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Man found guitly for undersized flounder

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A Pender County jury had to decide the case of the undersized flounder on Thursday.

James Jones, a commercial fisherman for twenty-five years, was on trial for catching an undersized flounder.

The case goes back to august when Jones was spotted gigging a fish. A marine patrolman asked him to measure the fish, and found it was 13-and-a-half inches, half an inch too short to keep under state regulations.

“When it’s an ignorant law, you need to stand up to it,” Jones said.

Jones said he had no intention of keeping the fish and tossed it back. While the officer first issued Jones with a warning, he upped it to a full fledged citation after learning Jones had a previous undersized fish charge from 2006.

“The principal behind it is, the rules have to be applied and the rules have to be enforced. I could have easily dismissed this charge, but I would be telling the wildlife officer don’t do your job,” said Assistant District Attorney Joseph Bowman.

“I’ve got no problem with it being 14 inches but they have got to give us some leeway,” Jones said.

Even with bigger fish to fry in the court system, some say this trail was worth it.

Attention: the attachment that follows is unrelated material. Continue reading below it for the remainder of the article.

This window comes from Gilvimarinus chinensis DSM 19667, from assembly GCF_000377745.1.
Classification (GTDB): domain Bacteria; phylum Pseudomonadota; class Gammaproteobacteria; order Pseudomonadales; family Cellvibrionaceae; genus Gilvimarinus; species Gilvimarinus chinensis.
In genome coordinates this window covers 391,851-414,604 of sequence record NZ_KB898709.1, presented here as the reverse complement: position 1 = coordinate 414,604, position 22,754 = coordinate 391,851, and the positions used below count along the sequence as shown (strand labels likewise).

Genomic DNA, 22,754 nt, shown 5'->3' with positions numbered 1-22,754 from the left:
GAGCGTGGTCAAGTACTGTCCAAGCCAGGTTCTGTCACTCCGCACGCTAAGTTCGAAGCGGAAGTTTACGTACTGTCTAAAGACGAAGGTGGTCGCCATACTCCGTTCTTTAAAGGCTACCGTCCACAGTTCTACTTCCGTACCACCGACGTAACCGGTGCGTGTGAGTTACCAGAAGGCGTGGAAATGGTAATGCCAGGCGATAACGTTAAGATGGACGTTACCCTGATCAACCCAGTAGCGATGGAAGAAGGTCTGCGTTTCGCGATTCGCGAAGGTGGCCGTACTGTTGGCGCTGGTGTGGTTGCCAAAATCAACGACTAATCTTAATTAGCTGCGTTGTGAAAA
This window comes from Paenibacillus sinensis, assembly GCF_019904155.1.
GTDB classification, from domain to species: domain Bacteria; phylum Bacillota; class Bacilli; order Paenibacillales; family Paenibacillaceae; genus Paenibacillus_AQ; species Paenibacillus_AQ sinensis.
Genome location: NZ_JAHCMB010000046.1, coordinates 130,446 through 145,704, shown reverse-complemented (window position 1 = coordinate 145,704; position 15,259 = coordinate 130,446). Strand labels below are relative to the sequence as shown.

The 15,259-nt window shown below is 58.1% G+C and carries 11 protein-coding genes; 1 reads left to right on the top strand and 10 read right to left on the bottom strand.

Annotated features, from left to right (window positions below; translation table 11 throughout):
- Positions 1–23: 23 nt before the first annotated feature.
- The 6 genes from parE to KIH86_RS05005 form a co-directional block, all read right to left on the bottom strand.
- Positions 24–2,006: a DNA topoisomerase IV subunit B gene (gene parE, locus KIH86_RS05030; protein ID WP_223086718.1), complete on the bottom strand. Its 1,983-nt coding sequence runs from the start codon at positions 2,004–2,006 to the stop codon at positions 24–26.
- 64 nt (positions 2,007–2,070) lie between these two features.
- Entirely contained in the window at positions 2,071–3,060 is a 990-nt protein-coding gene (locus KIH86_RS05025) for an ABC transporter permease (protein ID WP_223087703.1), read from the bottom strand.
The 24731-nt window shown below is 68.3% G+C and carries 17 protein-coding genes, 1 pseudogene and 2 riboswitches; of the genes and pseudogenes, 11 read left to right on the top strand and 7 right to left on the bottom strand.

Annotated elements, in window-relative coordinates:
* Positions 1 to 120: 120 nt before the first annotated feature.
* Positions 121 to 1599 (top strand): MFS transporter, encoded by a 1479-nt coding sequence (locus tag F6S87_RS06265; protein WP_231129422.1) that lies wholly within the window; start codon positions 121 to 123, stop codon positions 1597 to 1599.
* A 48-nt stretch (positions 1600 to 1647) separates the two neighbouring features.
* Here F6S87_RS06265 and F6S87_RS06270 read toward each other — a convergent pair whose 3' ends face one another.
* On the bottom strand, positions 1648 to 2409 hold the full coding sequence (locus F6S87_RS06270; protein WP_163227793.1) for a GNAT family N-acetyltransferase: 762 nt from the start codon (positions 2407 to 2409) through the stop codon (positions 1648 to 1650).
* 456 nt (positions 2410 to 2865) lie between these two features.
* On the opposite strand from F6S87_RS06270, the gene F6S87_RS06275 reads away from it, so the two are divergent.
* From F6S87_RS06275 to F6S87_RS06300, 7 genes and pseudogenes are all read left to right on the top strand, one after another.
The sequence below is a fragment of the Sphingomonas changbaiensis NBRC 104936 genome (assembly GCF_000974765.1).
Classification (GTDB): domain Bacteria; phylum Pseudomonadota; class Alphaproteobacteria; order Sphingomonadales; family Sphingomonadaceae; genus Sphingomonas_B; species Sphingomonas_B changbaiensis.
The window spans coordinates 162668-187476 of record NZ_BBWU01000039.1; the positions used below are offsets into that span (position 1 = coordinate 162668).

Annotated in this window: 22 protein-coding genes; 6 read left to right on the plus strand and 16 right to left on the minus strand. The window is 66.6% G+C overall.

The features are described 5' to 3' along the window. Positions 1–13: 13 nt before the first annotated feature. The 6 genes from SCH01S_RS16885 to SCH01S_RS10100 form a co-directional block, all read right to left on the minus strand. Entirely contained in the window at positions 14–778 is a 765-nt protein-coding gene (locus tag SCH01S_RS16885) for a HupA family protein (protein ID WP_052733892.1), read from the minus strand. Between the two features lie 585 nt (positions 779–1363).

“It was a small case, it wasn’t earth shattering, but I think it’s important if someone does have a view and they feel like they have been wronged then they should have a chance to express that,” said juror Nicholas Herring.

“A lot of people would say that it was a waste of the courts time to go over a case involving a fish but you got to think about North Carolina and it’s resources and they need to be protected,” added fellow juror David Lorenz.

In the end, maybe justice prevailed for the fish. The jury deliberated for a half hour to find Jones guilty of possession of an undersized flounder.

Cases like this don’t usually go to trial. The assistant DA said he offered Jones a deal to pay the fines for a lesser charge, but Jones refused saying he did nothing wrong.

Now, Jones will have to serve 12 months of unsupervised probation, pay over $400 in fines and court costs, and could potentially have his fishing license suspended.

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Story summary

videoA Pender County jury had to decide the case of the undersized flounder on Thursday.

James Jones, a commercial fisherman for twenty-five years, was on trial for catching an undersized flounder.

Story summary image

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Associated poll

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